# SEARCH

** Atomic multipole moments, higher-order **

The agreement between higher-order moments will not be assured. However, this is usually not as important as agreement with the mixture-fraction variance, which controls the rate of micromixing relative to chemical reactions. A complete treatment of this problem is given in Appendix B. [Pg.246]

The interpretation of the higher-order moments an is simplified if they are first centered about the first moment. To this end, we define the wth central moment pn of the distribution function or, equivalently, [Pg.120]

It is often useful when looking at higher order moments first to subtract the mean. This gives us the central moments, the nth central moment is [Pg.3]

The failure of first-order moment closures for the treatment of mixing-sensitive reactions has led to the exploration of higher-order moment closures (Dutta and Tarbell 1989 Heeb and Brodkey 1990 Shenoy and Toor 1990). The simplest closures in this category attempt to relate the covariances of reactive scalars to the variance of the mixture fraction (I 2). The latter can be found by solving the inert-scalar-variance transport equation ((3.105), p. 85) along with the transport equation for (f). For example, for the one-step reaction in (5.54) the unknown scalar covariance can be approximated by [Pg.174]

Another closure approximation relies on the use of higher order moments, but this is almost a deadlock as for only two reacting components, a 13-equation model is required (3). [Pg.148]

There are other types of molecular weights based on higher-order moments to the distribution (see Table 1.23), but M and M, are the most widely nsed qnantities. In [Pg.85]

In the LSR model, the covariances Wu.4> pYn arc known, but not the higher-order moments. Thus, only for first-order reactions will (6.290) be closed [Pg.345]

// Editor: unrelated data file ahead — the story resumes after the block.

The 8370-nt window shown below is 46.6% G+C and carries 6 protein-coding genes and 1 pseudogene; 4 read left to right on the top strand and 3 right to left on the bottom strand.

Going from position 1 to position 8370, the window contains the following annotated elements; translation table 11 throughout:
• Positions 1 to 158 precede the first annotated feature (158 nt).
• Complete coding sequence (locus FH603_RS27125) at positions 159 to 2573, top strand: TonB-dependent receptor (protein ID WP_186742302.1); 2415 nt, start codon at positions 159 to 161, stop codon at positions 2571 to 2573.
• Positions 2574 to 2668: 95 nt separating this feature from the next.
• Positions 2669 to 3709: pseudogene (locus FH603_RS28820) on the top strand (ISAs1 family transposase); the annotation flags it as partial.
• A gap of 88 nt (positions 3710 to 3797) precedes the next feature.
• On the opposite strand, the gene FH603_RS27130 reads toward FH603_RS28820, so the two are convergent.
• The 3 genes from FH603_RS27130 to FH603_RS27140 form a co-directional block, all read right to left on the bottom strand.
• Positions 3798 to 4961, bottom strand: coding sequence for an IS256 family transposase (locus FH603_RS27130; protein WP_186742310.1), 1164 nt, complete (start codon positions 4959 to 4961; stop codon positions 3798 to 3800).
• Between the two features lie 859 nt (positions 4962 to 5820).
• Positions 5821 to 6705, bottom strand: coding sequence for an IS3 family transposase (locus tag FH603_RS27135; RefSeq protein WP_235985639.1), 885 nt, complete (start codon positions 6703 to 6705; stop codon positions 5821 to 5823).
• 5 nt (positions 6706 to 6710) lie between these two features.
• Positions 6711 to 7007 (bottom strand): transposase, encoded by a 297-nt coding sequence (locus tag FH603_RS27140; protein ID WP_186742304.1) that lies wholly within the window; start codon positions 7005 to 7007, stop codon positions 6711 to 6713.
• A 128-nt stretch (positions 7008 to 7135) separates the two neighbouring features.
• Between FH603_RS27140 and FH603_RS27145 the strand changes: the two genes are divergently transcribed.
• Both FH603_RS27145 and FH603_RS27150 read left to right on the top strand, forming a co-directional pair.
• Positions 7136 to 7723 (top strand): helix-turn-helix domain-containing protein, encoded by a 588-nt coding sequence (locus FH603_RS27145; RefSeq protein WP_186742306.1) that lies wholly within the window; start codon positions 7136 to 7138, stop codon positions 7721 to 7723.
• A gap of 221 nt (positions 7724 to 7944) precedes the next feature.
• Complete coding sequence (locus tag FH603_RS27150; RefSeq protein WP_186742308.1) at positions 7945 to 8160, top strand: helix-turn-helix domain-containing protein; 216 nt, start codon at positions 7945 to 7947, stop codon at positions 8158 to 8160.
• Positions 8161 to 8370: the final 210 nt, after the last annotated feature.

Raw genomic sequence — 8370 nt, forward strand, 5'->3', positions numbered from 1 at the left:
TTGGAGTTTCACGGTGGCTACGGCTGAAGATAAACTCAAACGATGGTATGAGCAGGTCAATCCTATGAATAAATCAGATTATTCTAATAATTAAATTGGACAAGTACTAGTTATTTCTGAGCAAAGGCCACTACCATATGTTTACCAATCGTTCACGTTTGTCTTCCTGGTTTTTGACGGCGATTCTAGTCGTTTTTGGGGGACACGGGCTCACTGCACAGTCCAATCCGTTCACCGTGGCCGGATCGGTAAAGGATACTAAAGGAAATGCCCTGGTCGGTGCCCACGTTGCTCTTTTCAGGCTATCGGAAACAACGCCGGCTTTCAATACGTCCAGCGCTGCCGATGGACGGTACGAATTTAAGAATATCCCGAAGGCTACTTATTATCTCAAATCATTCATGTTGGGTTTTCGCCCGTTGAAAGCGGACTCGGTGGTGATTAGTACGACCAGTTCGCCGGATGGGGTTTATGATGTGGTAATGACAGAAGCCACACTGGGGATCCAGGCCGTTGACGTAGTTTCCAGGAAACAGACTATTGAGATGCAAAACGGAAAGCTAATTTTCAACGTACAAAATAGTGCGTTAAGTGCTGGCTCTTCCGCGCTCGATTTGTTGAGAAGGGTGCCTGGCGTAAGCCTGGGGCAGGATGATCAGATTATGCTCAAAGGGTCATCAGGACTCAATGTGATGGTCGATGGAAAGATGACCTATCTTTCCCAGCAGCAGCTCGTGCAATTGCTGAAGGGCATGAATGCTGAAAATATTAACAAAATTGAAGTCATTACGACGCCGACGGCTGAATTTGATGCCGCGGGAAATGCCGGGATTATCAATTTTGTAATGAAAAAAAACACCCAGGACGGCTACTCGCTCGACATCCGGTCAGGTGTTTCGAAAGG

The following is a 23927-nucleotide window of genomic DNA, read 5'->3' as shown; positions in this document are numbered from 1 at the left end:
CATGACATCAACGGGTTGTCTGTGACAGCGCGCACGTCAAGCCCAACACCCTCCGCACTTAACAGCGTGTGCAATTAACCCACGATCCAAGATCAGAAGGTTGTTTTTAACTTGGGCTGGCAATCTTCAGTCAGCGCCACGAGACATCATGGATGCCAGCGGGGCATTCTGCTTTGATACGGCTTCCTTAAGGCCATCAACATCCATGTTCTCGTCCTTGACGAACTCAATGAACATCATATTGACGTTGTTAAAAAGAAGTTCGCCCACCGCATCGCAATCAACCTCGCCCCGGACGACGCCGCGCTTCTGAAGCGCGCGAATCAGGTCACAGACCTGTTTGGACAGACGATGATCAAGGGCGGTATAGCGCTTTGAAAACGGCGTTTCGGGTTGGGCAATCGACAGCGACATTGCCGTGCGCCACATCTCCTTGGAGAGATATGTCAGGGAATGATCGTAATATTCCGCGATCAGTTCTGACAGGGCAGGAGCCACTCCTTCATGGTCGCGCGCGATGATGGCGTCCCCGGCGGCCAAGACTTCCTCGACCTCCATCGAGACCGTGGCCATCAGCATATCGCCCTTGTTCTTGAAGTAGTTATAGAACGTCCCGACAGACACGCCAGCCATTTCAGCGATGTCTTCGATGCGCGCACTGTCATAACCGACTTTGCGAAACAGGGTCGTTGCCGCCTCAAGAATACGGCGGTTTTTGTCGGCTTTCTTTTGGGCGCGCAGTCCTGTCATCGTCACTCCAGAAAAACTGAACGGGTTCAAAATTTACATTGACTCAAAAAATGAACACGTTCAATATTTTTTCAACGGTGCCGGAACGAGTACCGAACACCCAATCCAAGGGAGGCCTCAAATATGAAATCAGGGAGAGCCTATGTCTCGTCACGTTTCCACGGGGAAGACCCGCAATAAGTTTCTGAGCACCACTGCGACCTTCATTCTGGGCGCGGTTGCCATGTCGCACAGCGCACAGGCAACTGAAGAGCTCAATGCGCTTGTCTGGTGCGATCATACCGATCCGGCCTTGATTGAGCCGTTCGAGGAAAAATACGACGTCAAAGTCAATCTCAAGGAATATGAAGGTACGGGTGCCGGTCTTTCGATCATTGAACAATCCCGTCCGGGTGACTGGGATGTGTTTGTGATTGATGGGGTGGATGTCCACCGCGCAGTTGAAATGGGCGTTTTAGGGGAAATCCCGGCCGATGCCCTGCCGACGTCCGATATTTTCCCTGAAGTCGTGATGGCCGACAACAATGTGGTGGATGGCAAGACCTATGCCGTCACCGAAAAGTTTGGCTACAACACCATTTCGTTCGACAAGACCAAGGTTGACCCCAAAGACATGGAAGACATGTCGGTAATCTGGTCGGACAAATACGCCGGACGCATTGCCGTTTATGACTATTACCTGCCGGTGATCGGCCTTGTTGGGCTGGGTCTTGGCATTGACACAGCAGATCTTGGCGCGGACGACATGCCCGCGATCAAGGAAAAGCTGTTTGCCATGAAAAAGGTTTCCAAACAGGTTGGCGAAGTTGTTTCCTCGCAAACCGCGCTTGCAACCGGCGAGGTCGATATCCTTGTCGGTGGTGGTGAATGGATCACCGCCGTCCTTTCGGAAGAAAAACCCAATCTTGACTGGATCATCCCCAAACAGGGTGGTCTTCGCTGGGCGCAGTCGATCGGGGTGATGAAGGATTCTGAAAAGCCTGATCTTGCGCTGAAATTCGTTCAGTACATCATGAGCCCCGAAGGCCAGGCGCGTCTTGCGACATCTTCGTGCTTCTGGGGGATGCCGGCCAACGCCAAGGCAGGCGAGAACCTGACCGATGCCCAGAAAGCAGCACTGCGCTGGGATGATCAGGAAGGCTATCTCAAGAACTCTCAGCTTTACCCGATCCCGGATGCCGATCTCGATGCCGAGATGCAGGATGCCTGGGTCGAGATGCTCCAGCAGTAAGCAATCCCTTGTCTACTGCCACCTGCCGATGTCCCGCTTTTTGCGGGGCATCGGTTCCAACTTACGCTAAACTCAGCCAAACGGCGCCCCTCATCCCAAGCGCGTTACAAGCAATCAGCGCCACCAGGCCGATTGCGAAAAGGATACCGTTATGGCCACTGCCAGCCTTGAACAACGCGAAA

The closure problem thus reduces to finding general methods for modeling higher-order moments of the composition PDF that are valid over a wide range of chemical time scales. [Pg.170]

This approximation will be very useful in the following sections. It should be noted that higher-order moments could have been used to generate higher-order approximations. [Pg.59]

As noted earlier, it is possible to use JVe < Ns by choosing a linearly independent set of higher-order moments. For example, the multi-environment models discussed in Section 5.10 use jVe = 2-4. [Pg.401]

In strong electric fields contributions to the induced dipole moment that are proportional to or E can also be important, and higher-order moments such as quadrupoles can also be induced. We will not be concerned with such contributions. [Pg.217]

Note that Equation (9) implies that the square of the standard deviation a2 is the second moment of d relative to the mean d. Higher order moments can be used to represent additional information about the shape of a distribution. For example, the third moment is a measure of the skewness or lopsidedness of a distribution. It equals zero for symmetrical distributions and is positive or negative, depending on whether a distribution contains a higher proportion of particles larger or smaller, respectively, than the mean. The fourth moment (called kurtosis) purportedly measures peakedness, but this quantity is of questionable value. [Pg.633]